Are Primary Care Coding Questions Slowing You Down?

Posted on 6 Aug, 2019 |comments_icon 0|By Bruce Pegg
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Get answers to your primary care reporting questions — and bank optimal reimbursement for your services.

If you have primary care coding questions and stress over the time it takes to find reliable answers, today’s post is for you. Among the many questions we receive from coders such as yourself, it should come as no surprise that evaluation and management concerns are the prevalent themes.

That’s why we’ve chosen to break down some tricky E/M claim issues. Read on for expert guidance to arrest potential coding errors before they siphon off your hard-earned pay.

Question 1: Know IPPE/AWV Difference to Prevent Medicare Denials

We have been using CPT® codes 99396 or 99397 for preventive medicine visits/annual wellness visits for patients on Blue Cross Medicare Advantage plans, but we have recently been getting denials and patients are being billed for the services. Are these codes covered, or should we be using G0402 or G0438/G0439?

Answer: Payment for 99396 (Periodic comprehensive preventive medicine reevaluation and management of an individual including an age and gender appropriate history, examination, counseling/anticipatory guidance/risk factor reduction interventions, and the ordering of laboratory/ diagnostic procedures, established patient; 40-64 years) or 99397 (… 65 years and older) may depend on the Blue Cross Medicare Advantage plan in question.

Anthem Blue Cross, for example, recognizes the services and state that there “are no out-of-pocket expenses for the member … when the routine physical is completed by an in-network provider in an HMO and/or PPO plan.”

Traditional Medicare, however, does not cover 99396 and 99397, and other Blue Cross Medicare Advantage plans may follow traditional Medicare in this regard.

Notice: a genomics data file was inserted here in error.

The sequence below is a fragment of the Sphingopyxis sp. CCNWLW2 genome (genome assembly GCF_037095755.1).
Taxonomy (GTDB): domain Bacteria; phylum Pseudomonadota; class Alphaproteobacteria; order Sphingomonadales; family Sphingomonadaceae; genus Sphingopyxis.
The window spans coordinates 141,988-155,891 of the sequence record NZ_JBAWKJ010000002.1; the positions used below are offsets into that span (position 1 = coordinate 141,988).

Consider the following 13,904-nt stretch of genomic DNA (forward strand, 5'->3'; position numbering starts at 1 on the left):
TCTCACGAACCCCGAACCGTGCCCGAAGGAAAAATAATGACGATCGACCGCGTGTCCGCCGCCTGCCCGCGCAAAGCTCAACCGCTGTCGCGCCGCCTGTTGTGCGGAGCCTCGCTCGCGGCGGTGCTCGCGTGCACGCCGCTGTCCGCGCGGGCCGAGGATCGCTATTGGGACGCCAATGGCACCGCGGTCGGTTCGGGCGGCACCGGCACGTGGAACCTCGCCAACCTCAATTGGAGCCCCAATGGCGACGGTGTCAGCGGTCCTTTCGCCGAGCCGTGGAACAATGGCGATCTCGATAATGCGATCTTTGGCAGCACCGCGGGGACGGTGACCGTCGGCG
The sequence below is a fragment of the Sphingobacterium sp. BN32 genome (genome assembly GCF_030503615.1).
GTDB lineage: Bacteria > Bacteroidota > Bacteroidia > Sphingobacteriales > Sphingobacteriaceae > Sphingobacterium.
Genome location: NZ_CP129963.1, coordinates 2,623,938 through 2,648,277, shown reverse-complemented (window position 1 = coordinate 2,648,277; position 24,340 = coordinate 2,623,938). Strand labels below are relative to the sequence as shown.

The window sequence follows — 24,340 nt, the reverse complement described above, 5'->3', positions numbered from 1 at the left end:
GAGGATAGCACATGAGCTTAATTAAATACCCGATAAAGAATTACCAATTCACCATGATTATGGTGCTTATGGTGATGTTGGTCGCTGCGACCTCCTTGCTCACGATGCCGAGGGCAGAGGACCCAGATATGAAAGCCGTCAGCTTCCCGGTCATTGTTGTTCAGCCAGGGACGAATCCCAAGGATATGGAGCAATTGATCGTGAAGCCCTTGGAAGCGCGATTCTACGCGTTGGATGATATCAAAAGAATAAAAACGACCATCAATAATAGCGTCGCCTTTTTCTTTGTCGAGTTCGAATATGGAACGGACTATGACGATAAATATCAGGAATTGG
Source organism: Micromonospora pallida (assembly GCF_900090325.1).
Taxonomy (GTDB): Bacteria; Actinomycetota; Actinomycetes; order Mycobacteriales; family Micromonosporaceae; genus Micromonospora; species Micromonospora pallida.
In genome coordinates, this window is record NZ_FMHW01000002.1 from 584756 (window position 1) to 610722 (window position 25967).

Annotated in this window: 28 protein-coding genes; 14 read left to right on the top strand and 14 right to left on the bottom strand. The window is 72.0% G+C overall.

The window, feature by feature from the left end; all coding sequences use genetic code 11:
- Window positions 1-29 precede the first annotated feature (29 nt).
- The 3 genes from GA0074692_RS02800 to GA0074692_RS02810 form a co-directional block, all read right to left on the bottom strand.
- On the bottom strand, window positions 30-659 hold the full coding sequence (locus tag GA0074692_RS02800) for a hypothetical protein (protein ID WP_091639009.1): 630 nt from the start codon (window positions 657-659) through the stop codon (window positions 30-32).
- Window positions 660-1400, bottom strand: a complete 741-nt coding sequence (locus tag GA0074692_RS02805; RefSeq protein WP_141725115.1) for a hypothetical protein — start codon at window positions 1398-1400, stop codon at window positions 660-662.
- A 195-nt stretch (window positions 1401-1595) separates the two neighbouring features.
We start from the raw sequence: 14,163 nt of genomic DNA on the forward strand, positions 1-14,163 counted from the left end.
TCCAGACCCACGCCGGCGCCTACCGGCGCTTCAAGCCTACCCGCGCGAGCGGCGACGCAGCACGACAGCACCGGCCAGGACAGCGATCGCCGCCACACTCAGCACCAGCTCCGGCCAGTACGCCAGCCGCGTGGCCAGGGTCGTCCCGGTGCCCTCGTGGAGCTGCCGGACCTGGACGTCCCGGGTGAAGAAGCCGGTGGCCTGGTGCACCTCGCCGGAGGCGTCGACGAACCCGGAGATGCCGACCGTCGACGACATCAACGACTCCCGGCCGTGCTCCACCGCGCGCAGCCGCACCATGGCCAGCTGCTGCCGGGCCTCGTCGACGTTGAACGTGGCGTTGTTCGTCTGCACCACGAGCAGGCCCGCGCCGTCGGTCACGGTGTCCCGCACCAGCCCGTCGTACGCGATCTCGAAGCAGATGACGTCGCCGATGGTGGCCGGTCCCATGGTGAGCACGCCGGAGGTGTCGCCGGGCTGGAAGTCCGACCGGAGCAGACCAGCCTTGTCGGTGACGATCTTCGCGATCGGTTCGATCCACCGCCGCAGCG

These services are not the same as G0402 (Initial preventive physical examination; face-to-face visit, services limited to new beneficiary during the first 12 months of Medicare enrollment), which is commonly known as the Welcome to Medicare visit.

You should also know that these services are distinct from G0438 (Annual wellness visit; includes a personalized prevention plan of service (PPPS), initial visit) and G0439 (… subsequent visit).

The initial preventive physical examination (IPPE) and annual wellness visit (AWV) are described as preventive, but they vary in their content. For instance, they do involve a physical exam, but clinical responsibilities for the IPPE and AWV involve more counselling and education than might occur in 99396/99397. Codes 99396/99397, on the other hand, tend to involve a more thorough physical exam.

In fact, you can actually bill for an IPPE or an AWV in addition to 99396/99397, providing you append modifier 25 (Significant, separately identifiable evaluation and management service by the same physician or other qualified health care professional on the same day of the procedure or other service) to the 99396/99397 if it is performed on the same day.

Question 2: Take the Time to Use This Code for Travel Abroad Counseling

Our provider saw a husband and wife together and counseled them on travel medicine and immunization services prior to a trip abroad that the two were planning to make. The provider spent 25 minutes out of a 30-minute appointment on the counseling and wants to bill a 99214 for each patient, stating both patients had made individual appointments and that he would have given the same information to both of them had the patients been seen individually.

Is this accurate, or should the time be split as each patient was not counseled individually for the 25 minutes?

Answer: In terms of time, your provider met the criteria for 99214 (Office or other outpatient visit for the evaluation and management of an established patient. … Typically, 25 minutes are spent face-to-face with the patient and/or family) in this encounter.

However, as neither patient presented with a problem, 99214 would not be appropriate. Counseling regarding travel medicine and immunization would be regarded as preventive in nature, so a code from 99401-99429 Counseling Risk Factor Reduction and Behavior Change Intervention codes would be more accurate. CPT® guidelines for those codes make this clear: “Risk factor reduction services are used for persons without a specific illness for which the counseling might otherwise be used as part of treatment.”

But this does not mean you should reach for 99402 (Preventive medicine counseling and/or risk factor reduction intervention(s) provided to an individual (separate procedure); approximately 30 minutes) and bill it twice in this situation.